I’ve been following the ancillary revenue revolution since 2006. A report I wrote that year offered a first definition that has become the industry standard: “Revenues beyond the sale of tickets that are generated by direct sales to passengers, or indirectly as a part of the travel experience.” That definition is as valid today as ever.
Though the definition has not changed, the scale certainly has. Ancillary revenue has grown from a €1.7 billion business in 2007 to more than €15 billion in 2010. And these numbers only represent the revenue actually disclosed by 47 airlines, billions more likely lie within the revenue statements of dozens of other carriers.
Difficult airline economics are driving this activity. Carriers can boost revenue through a la carte fees to balance damage brought by recession, new competitors, traveler demand for low fares – due to the culture prompted by low-cost airlines – and rising oil prices. Today, Ancillary revenue has grown well beyond its low-cost airline beginnings and is practiced around the globe.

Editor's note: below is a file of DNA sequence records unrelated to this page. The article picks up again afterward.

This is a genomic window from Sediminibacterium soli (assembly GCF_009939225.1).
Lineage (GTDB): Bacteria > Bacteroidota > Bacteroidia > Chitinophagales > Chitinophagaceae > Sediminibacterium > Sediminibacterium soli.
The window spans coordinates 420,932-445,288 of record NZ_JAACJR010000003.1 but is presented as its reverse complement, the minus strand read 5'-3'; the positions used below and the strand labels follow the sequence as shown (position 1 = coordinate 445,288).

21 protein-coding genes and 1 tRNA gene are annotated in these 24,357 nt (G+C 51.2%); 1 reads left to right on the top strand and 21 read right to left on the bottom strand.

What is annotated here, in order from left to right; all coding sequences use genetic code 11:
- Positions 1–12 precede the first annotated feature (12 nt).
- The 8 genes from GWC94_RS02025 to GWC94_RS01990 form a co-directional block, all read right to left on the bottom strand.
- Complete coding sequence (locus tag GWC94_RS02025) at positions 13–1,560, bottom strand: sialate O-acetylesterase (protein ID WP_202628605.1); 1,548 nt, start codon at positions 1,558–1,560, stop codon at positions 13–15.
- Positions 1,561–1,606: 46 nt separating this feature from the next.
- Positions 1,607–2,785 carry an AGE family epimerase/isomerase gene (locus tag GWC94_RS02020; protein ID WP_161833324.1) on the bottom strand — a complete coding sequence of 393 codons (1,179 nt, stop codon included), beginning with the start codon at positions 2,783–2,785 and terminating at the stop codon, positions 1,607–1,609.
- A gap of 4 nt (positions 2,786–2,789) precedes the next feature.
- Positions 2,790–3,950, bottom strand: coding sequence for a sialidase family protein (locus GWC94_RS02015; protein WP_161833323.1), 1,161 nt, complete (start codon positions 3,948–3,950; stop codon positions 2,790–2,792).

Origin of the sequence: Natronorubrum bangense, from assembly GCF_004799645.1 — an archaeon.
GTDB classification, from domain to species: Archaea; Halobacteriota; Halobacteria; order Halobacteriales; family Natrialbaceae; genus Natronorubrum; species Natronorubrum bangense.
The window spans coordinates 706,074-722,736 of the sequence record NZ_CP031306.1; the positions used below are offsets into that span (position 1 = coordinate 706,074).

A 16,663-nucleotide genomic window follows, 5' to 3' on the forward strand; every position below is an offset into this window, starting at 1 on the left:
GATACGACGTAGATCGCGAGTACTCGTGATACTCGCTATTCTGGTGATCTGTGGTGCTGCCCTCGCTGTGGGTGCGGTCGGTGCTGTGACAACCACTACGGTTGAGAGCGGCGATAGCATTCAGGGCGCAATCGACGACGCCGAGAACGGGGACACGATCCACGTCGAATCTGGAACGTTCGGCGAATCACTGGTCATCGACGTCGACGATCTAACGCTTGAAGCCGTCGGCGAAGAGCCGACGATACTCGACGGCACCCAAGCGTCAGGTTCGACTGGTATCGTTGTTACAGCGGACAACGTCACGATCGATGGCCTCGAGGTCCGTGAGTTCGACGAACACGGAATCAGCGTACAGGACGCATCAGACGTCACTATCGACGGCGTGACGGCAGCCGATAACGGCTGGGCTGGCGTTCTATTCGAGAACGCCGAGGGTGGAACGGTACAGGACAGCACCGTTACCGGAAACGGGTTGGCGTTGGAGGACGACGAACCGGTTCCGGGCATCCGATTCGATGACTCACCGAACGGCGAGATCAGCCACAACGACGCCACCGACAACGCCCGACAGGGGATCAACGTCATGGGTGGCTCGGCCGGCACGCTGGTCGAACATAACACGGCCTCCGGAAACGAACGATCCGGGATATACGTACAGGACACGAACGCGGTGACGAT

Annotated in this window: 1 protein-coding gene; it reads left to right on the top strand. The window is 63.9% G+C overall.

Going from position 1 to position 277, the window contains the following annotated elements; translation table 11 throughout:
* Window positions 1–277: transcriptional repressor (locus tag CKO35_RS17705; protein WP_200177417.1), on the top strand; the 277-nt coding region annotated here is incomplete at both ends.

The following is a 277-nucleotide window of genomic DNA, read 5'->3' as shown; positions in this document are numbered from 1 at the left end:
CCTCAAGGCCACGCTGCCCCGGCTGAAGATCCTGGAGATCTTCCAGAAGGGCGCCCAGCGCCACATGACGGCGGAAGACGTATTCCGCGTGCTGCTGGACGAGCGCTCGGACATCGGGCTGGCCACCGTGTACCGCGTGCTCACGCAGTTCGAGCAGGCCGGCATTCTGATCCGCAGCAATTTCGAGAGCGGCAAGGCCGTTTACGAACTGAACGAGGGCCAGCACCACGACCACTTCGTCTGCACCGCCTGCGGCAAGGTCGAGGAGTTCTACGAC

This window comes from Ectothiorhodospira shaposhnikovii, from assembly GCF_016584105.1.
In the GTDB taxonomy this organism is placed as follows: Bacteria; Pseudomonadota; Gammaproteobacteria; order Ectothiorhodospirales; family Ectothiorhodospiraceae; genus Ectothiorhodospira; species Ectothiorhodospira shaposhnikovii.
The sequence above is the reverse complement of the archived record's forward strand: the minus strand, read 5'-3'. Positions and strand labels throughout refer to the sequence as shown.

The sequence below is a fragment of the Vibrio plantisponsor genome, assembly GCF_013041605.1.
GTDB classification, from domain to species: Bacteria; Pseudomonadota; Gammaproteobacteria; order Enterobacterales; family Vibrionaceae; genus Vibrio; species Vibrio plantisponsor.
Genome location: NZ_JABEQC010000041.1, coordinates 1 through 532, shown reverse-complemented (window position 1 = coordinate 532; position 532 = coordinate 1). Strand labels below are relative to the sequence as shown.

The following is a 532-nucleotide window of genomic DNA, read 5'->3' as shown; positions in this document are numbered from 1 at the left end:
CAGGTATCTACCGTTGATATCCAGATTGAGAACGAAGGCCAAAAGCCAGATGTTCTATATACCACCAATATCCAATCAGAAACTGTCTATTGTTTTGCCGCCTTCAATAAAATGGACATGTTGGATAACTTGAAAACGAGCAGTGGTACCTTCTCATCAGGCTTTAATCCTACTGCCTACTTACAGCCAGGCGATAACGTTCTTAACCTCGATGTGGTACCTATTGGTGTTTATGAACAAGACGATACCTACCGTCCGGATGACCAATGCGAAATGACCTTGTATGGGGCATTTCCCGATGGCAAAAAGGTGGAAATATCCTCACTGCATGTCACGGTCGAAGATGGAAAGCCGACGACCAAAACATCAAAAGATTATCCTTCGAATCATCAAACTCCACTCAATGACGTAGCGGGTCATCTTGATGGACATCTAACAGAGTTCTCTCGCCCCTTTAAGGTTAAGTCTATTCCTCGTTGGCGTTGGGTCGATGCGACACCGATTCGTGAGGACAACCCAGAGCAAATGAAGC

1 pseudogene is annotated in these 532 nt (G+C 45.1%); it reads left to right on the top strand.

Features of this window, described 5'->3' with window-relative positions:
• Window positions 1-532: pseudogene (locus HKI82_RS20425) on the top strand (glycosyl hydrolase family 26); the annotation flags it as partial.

While ancillary revenue can help compensate cuts in the base fare, it has evolved to offer new services to travelers that were not traditionally included in the ticket price. In the words of an early a la carte airline pioneer back in 1981, “You pay only for baggage you want to check, drinks you want to drink, and the snacks you want to snack”. It’s a proposition that is difficult to change, even 30 years later.
For further information please see the press release announcing the IdeaWorks-Amadeus ancillary revenue report here.